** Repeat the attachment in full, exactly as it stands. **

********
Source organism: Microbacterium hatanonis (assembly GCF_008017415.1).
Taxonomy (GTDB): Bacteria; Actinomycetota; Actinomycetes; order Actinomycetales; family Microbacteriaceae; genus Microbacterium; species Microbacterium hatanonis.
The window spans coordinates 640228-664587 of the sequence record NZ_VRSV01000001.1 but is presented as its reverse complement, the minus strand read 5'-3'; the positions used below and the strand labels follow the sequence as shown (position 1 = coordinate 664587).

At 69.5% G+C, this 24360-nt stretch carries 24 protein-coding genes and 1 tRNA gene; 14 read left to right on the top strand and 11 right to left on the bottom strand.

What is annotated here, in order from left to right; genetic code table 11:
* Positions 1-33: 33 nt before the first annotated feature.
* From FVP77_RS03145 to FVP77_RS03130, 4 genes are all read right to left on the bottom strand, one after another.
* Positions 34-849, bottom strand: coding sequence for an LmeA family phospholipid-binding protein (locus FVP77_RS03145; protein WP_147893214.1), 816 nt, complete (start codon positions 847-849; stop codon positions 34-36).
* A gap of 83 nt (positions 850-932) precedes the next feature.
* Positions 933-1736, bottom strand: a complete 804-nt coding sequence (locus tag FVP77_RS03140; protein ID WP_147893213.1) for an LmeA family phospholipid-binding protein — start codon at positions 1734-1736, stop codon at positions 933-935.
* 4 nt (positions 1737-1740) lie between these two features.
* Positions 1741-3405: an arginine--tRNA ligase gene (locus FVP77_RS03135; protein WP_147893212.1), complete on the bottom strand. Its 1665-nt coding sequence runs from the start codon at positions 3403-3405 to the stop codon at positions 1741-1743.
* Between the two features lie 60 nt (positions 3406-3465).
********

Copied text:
Source organism: Microbacterium hatanonis (assembly GCF_008017415.1).
Taxonomy (GTDB): Bacteria; Actinomycetota; Actinomycetes; order Actinomycetales; family Microbacteriaceae; genus Microbacterium; species Microbacterium hatanonis.
The window spans coordinates 640228-664587 of the sequence record NZ_VRSV01000001.1 but is presented as its reverse complement, the minus strand read 5'-3'; the positions used below and the strand labels follow the sequence as shown (position 1 = coordinate 664587).

At 69.5% G+C, this 24360-nt stretch carries 24 protein-coding genes and 1 tRNA gene; 14 read left to right on the top strand and 11 right to left on the bottom strand.

What is annotated here, in order from left to right; genetic code table 11:
* Positions 1-33: 33 nt before the first annotated feature.
* From FVP77_RS03145 to FVP77_RS03130, 4 genes are all read right to left on the bottom strand, one after another.
* Positions 34-849, bottom strand: coding sequence for an LmeA family phospholipid-binding protein (locus FVP77_RS03145; protein WP_147893214.1), 816 nt, complete (start codon positions 847-849; stop codon positions 34-36).
* A gap of 83 nt (positions 850-932) precedes the next feature.
* Positions 933-1736, bottom strand: a complete 804-nt coding sequence (locus tag FVP77_RS03140; protein ID WP_147893213.1) for an LmeA family phospholipid-binding protein — start codon at positions 1734-1736, stop codon at positions 933-935.
* 4 nt (positions 1737-1740) lie between these two features.
* Positions 1741-3405: an arginine--tRNA ligase gene (locus FVP77_RS03135; protein WP_147893212.1), complete on the bottom strand. Its 1665-nt coding sequence runs from the start codon at positions 3403-3405 to the stop codon at positions 1741-1743.
* Between the two features lie 60 nt (positions 3406-3465).